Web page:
This beautiful ode to the colourful and warm life of ’30s Italy is as culturally rich and free-spirited as Fellini has ever done.
Dir. Federico Fellini
1973 | Italy | Drama/Comedy | 123 mins | 1.85:1 | Italian
M18 (passed clean) for some sexual references and nudity
Cast: Magali Noel, Bruno Zanin, Pupella Maggio
Plot: A year in the life of an Italian coastal village in the 1930s during the rise of fascism, one that was inspired by the director’s youth.
Awards: Won Best Foreign Language Film & Nom. for Best Director, Original Screenplay (Oscars)
Source: Cristaldi Film / Park Circus – Warner
Subject Matter: Moderate
Narrative Style: Slightly Complex, Vignettes
Audience Type: Slightly Arthouse
Viewed: Criterion Blu-ray
First Published: 14 Jul 2012
The great Italian master of colourful, flamboyant films gives us Amarcord, a picture that is a beautiful ode to the free-wheeling life of ’30s Italy as seen not through the eyes of a child or an adult, but through the curious lens of Fellini’s camera.
His camera is always roving, capturing the free-spirited and liberal attitudes of young Italians in a small town. Even when his camera is still, there is always movement, an energetic vibe to the visuals.
Amarcord means ‘I Remember’, as Fellini remembers his youth, basing his semi-autobiographical film on that precious, though sometimes unreliable construct, called ‘memory’.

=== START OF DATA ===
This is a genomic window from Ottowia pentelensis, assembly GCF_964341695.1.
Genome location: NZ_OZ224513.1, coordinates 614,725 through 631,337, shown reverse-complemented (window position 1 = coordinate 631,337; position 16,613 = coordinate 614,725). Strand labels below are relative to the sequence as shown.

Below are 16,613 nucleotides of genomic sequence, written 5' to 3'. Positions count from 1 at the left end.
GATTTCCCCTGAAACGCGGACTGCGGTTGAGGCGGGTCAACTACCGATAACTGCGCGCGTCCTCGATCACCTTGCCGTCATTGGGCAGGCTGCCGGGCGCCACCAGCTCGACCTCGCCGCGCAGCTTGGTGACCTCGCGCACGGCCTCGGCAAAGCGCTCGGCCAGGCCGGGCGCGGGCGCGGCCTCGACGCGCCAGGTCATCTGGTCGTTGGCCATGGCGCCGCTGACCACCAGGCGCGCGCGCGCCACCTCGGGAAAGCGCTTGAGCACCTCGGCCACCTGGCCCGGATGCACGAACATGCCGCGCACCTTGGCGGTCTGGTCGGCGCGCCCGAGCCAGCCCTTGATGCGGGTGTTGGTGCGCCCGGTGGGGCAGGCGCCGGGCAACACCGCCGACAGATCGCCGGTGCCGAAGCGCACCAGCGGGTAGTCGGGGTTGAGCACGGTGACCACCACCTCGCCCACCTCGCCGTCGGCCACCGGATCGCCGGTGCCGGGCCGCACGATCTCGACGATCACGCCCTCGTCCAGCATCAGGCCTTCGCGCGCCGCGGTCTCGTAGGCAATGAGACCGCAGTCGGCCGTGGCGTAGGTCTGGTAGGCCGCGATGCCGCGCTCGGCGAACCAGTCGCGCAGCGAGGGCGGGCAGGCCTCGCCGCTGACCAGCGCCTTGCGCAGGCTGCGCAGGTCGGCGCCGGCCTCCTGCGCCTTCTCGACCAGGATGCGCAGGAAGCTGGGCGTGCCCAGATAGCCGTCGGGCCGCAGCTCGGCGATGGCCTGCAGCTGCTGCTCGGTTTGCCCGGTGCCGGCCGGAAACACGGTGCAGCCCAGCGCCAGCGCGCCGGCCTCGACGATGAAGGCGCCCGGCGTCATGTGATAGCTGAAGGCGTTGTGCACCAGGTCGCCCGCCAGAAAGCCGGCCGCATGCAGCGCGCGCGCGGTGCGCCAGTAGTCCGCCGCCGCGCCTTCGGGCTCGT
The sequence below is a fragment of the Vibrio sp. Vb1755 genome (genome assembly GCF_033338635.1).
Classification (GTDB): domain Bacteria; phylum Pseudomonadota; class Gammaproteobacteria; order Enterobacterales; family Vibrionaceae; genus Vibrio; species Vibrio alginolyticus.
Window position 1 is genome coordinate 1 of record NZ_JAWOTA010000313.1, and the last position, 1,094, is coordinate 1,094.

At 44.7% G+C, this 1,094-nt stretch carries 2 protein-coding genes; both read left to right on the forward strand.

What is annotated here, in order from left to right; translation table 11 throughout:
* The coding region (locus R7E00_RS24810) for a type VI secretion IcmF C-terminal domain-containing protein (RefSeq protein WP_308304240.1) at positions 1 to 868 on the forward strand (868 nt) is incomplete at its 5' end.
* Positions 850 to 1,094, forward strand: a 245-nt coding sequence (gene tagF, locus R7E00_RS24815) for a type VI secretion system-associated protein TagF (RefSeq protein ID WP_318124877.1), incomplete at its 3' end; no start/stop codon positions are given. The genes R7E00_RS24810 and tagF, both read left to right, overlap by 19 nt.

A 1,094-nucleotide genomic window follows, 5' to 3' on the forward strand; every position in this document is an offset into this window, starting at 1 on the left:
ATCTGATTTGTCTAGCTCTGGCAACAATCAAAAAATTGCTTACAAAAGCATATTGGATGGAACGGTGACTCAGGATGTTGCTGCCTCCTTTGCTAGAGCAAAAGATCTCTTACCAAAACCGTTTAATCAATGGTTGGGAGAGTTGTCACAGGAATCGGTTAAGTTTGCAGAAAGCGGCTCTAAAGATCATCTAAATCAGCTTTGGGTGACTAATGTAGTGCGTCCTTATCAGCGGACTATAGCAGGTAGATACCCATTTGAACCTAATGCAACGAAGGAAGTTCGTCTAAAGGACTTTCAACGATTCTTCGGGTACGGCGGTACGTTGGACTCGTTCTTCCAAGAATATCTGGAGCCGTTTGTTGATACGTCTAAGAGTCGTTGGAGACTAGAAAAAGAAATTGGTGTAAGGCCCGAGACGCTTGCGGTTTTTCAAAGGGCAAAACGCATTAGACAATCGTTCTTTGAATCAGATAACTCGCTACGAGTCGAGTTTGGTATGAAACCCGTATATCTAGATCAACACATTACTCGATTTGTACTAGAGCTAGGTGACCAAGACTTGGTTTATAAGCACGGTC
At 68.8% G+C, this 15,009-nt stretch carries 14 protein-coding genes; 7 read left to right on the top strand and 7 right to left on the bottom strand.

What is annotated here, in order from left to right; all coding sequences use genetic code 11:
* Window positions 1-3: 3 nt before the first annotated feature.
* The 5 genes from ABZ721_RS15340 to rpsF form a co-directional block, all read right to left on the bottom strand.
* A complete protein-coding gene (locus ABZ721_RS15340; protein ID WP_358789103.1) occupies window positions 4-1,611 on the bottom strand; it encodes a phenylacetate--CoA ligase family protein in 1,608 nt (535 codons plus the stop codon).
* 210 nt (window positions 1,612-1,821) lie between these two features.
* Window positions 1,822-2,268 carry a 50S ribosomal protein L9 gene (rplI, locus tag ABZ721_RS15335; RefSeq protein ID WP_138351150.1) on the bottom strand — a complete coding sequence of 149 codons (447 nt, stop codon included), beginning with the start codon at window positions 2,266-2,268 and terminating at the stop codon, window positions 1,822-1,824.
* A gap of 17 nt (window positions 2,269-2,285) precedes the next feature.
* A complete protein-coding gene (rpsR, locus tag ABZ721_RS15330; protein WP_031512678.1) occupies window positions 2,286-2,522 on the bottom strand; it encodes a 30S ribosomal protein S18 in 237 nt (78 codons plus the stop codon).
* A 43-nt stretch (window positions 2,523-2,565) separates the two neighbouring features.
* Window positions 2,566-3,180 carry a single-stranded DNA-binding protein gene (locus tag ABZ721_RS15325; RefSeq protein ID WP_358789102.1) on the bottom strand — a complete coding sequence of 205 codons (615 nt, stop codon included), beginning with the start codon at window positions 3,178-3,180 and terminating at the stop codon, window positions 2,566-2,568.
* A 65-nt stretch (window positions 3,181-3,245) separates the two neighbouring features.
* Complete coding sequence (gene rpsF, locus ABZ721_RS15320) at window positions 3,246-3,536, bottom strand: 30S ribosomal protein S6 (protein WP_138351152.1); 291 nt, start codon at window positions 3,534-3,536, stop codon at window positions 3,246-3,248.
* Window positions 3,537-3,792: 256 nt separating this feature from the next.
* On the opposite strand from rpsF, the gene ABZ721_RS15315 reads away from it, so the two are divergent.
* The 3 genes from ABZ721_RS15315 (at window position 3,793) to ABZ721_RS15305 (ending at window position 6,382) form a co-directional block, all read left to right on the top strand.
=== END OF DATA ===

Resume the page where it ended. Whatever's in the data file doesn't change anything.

Federico Fellini, who has never won a competitive Best Director or Best Screenplay Oscar (despite being nominated an astonishing twelve times in his career), shows why he is a consummate entertainer, a conductor of an extravagant circus act that is a clever mix of reality and fantasy.
Memory can be a fine recorder, yet it can distort what it has recorded in the most frustrating of ways. But what memory does serve up most consistently is not its ability to recall or recollect the past, but its innate nature to imbue these recollections with a personal sense of nostalgia… of life once lived, and now affectingly felt.
“When the puffballs come, cold winter’s almost gone.”
Amarcord is as much a film about the carefree past as it is about the perils of Fascism that lurked in the alleys of Italia, only to explode in tandem with Nazism when WWII gripped Europe with an iron fist.
Fellini does not dwell too much on politics, but merely see it as an interesting footnote in the lives of the townsfolk – a huge Mussolini face is paraded in a formal ceremony, but a boy fantasizes of his marriage to his crush instead.
There is no actual plot in Amarcord. The film takes its narrative cue from Fellini’s camera as it gives us a look at the lives of boys longing for their moment of sexual awakening; a priest who is always concerned if the town boys touch themselves; a few sexy, buxomy ladies who love to flaunt their beauty; an oddball family with a mentally challenged uncle and a father who is perpetually angry…
Despite a non-existent plot, Amarcord is remarkably well-paced. There is never a dull moment as sharp, scathing dialogue gives way to heart-achingly beautiful cinematography, and vice versa.
Fellini draws our curiosity with some brilliant set-pieces set against a heavy snowfall or a calm sea as we wait for a magical moment, be it a male peacock spreading its fine tail into a fan, or a huge ocean liner navigating past boats of onlookers.
Amarcord is a light-hearted comedy-drama that is as culturally rich as anything Fellini has ever done. Fascinating and engrossing, Amarcord’s most lasting legacy is its preservation of Fellini’s childhood memory, now immortalized on screen long after he has passed on to another world. So is Nino Rota’s legendary music.